involves the ability to set reasonable goals, to achieve these goals, and to use
effi cient learning strategies. According to Carver and Scheier ( 2002 ), optimistic
people achieve their goals because they organise their actions in an intellectual
way in order to achieve these goals. Furthermore, the top workers appeared to
have proactive (Covey 2006 ), as opposed to reactive, attitudes. A proactive attitude
embodies a way of thinking according to which people are able to change
their behaviour, look at things from various perspectives, make choices by themselves,
and know what they want. Proactive people concentrate on things that
they can affect and thus, their action is positive and more effi cient by nature.
This kind of attitude can also be dissected with the use of the concept of resilience.
Being able to move on, despite hardships, demonstrates the resilience of
those successful individuals. Therefore, psychological resilience refers to effective
coping and adaptation when faced with loss, hardship or adversity – a
common feature among the top workers.
The strengths that the top workers recognised most in themselves – openmindedness,
social intelligence, persistence, optimism and authenticity – all
relate to positive behaviour. If these features explain success at work, at
least partly, wellbeing and happiness are most certainly not irrelevant to the
workplace.
Experiencing success alone and together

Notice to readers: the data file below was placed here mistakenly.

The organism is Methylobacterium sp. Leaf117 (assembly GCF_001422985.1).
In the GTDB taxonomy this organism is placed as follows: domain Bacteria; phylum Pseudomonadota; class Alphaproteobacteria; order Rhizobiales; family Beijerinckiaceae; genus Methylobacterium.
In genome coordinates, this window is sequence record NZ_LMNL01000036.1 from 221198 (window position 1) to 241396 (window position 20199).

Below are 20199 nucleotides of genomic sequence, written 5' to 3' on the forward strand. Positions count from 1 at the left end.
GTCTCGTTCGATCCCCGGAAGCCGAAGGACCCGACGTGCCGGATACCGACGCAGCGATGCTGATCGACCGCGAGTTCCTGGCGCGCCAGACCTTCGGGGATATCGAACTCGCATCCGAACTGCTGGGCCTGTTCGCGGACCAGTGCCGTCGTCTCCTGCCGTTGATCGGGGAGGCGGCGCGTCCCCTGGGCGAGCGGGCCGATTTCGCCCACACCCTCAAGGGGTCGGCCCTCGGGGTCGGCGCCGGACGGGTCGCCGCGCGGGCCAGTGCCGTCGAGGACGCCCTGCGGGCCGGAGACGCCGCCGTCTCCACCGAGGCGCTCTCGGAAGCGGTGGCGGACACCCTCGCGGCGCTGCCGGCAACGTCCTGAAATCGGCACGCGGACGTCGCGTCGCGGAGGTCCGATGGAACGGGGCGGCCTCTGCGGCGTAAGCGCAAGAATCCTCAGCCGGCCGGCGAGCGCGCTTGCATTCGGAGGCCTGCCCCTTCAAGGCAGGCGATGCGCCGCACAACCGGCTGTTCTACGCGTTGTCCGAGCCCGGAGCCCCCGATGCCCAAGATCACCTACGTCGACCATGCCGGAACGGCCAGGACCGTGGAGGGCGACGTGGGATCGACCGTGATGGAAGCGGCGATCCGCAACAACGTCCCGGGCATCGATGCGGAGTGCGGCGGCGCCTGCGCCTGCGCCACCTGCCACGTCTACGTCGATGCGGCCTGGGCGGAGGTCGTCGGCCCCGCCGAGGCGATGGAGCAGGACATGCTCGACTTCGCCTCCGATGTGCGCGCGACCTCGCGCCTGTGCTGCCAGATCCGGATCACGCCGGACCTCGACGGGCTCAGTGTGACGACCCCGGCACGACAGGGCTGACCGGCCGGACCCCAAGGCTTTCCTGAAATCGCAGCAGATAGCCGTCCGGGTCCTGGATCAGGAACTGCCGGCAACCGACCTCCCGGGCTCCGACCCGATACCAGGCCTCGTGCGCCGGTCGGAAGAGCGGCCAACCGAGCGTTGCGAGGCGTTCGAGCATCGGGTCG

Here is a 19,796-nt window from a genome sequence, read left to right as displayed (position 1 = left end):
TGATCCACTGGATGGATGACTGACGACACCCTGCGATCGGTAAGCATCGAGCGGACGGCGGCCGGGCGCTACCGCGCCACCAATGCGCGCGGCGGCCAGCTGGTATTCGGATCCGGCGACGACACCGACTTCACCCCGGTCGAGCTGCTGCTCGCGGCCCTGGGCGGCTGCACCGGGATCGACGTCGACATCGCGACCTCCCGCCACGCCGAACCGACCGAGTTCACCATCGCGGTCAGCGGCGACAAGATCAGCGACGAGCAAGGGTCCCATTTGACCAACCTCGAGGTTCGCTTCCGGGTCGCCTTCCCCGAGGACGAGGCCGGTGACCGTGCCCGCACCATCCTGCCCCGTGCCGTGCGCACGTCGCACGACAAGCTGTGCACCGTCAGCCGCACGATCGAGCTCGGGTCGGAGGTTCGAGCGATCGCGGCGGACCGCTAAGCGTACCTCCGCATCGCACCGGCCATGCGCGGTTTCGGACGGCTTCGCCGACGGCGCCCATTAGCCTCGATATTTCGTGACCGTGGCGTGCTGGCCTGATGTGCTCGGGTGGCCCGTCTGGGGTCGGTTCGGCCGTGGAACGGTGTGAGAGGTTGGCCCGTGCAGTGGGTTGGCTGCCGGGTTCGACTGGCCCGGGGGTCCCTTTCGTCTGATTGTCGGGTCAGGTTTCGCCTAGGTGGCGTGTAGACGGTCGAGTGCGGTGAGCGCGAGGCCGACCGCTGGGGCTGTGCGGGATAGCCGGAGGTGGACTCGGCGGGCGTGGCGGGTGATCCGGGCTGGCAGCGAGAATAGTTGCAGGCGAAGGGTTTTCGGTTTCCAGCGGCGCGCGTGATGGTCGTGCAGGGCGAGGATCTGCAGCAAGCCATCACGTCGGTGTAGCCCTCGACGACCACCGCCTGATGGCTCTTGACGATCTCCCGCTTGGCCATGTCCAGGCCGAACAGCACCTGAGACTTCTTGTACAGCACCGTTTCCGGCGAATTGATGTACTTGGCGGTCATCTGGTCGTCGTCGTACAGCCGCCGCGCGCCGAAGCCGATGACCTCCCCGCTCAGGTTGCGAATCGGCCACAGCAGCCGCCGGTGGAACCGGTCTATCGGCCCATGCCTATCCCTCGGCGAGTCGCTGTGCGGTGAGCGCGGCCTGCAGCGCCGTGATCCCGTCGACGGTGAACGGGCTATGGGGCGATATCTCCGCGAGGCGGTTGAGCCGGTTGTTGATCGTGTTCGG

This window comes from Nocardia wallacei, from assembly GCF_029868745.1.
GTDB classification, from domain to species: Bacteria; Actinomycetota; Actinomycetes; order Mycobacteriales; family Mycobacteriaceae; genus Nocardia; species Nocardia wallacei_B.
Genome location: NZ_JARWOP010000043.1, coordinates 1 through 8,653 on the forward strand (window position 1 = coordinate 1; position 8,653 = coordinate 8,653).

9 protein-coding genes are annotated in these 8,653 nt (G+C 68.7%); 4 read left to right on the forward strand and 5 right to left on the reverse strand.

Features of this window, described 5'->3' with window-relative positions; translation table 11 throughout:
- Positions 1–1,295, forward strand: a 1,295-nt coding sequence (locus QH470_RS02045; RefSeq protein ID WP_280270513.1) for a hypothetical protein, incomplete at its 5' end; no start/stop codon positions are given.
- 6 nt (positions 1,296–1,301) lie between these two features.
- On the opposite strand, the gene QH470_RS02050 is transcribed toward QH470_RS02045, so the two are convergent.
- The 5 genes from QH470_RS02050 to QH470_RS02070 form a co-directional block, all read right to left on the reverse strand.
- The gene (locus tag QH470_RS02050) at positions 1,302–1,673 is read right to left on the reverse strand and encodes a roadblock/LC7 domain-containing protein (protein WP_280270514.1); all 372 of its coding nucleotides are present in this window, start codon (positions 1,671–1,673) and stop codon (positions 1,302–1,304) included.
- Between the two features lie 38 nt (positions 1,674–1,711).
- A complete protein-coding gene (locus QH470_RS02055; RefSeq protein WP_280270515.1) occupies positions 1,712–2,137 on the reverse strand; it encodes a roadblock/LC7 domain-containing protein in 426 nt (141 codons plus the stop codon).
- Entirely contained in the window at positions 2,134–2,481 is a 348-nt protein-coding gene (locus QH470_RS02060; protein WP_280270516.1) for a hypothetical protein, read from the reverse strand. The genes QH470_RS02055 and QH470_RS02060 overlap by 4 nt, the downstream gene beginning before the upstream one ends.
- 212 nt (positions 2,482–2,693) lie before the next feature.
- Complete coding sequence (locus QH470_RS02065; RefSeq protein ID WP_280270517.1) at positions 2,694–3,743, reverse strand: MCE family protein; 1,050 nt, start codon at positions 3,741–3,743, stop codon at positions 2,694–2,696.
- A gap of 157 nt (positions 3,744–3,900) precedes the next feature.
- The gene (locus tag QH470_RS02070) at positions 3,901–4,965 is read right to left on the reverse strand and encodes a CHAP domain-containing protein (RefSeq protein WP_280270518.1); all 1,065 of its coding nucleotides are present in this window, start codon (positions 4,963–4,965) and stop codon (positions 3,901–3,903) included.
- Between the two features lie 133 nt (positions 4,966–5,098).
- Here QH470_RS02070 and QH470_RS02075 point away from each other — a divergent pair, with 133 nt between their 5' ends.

Thus far, we have talked about the process of success or the phenomenon of
success. We have referred to the idea of success as a (developing) state. However,
the phenomenon of success at work also includes various experiences of success.
Success is related to work and life in general and can be seen as a positive
outcome of working.
What is an experience of success and what kinds of successes do top workers
recognise in their work? This question was also posed to the top workers. They
were eventually able to describe their experiences of successful situations or
events at work in numerous ways. However, some categorisations could be made.
The most fundamental categorisation concerned whether the experience of success
was achieved alone or in a group. These are thus divided into personal experiences
and communal, teamwork-based experiences. These two categories include various
elements that illustrate the origin or nature of the experience of success.
Here again, the model of human strengths and virtues was applied for analytical
purposes as it appeared that the two main categories could also be illustrated
on the basis of personal strengths that are connected to the experience of success.
A successful worker 45